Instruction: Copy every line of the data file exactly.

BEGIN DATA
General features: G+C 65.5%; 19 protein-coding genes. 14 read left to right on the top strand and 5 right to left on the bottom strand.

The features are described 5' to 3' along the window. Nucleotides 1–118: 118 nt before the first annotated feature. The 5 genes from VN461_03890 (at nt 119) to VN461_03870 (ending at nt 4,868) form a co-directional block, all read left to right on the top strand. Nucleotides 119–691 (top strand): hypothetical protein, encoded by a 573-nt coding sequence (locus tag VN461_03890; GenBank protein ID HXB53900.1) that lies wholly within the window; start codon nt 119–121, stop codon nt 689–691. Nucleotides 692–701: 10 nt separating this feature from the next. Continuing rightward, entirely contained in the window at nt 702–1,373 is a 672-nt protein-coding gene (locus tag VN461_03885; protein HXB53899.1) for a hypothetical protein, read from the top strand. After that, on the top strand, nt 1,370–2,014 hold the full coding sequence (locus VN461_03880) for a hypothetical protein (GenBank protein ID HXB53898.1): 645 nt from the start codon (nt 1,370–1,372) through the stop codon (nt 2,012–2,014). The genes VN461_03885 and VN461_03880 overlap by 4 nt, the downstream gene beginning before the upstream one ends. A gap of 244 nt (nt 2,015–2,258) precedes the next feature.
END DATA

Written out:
General features: G+C 65.5%; 19 protein-coding genes. 14 read left to right on the top strand and 5 right to left on the bottom strand.

The features are described 5' to 3' along the window. Nucleotides 1–118: 118 nt before the first annotated feature. The 5 genes from VN461_03890 (at nt 119) to VN461_03870 (ending at nt 4,868) form a co-directional block, all read left to right on the top strand. Nucleotides 119–691 (top strand): hypothetical protein, encoded by a 573-nt coding sequence (locus tag VN461_03890; GenBank protein ID HXB53900.1) that lies wholly within the window; start codon nt 119–121, stop codon nt 689–691. Nucleotides 692–701: 10 nt separating this feature from the next. Continuing rightward, entirely contained in the window at nt 702–1,373 is a 672-nt protein-coding gene (locus tag VN461_03885; protein HXB53899.1) for a hypothetical protein, read from the top strand. After that, on the top strand, nt 1,370–2,014 hold the full coding sequence (locus VN461_03880) for a hypothetical protein (GenBank protein ID HXB53898.1): 645 nt from the start codon (nt 1,370–1,372) through the stop codon (nt 2,012–2,014). The genes VN461_03885 and VN461_03880 overlap by 4 nt, the downstream gene beginning before the upstream one ends. A gap of 244 nt (nt 2,015–2,258) precedes the next feature.